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A question for +Pierre Far and +John Mueller . I have an issue with some 301 weirdness. I am looking at a page for a product that has been retired, and now 301s to its parent category. It has been 301ing for some weeks/months.

The problem is that if I search for the parent category the URL via Google with some keywords, the result shows up with the correct snippet but the URL of the retired product. You click the link and it takes you via the 301 to the correct page.

The cache of the page is for the parent category, so it seems that Google has seen the 301, but decides that the retired product URL is more appropriate than the category URL or something.

There are ~350k live products, with several thousand retired, and this problem seems to affect only a fraction of them.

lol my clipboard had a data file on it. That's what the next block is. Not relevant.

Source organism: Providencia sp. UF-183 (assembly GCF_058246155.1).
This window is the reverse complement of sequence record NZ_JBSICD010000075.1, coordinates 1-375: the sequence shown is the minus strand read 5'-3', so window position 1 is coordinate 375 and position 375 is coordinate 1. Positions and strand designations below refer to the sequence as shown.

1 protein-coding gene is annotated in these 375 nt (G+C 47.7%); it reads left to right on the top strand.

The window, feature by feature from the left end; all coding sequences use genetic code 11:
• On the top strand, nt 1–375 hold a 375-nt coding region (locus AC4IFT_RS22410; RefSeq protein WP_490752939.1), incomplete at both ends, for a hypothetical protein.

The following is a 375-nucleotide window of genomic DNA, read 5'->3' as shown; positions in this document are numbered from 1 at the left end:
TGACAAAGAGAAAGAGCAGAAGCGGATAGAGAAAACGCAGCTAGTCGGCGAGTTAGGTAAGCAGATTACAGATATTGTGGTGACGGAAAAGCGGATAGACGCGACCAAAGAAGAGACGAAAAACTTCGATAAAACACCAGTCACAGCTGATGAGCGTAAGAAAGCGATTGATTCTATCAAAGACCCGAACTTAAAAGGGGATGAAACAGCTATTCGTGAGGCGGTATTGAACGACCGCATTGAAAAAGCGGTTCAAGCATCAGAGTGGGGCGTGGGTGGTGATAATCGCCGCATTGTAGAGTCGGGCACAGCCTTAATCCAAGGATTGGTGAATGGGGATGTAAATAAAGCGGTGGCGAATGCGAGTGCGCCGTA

Is my theory correct, or is something broken? Is my best option to 404 instead of 301 retired product pages (after a couple of months of return a 200 with some 'this is gone, but you may like...' type content), or to leave this be?

John Mueller's profile photoDavid Sottimano's profile photo
If you don't have a replacement product, I'd recommend returning 404 (with a friendly 404 page). 301-redirecting like you mentioned (without seeing the details) can result in the signals being forwarded, which can result in issues such as you're seeing. 
+John Mueller  Thanks for taking the time to respond, it's very much appreciated. In the case that product / job listings / classified ad pages are definitely no longer required, not receiving traffic but have accrued Pagrank, wouldn't the webmaster want to use a 301 to preserve at least * some *  of the PageRank (especially if there are inbound links)?

I definitely understand there can be algo signal issues with redirection, but the amount of soft 404 pages, let alone the amount of pages Googlebot would need to crawl would spiral out of control fairly quickly, right?
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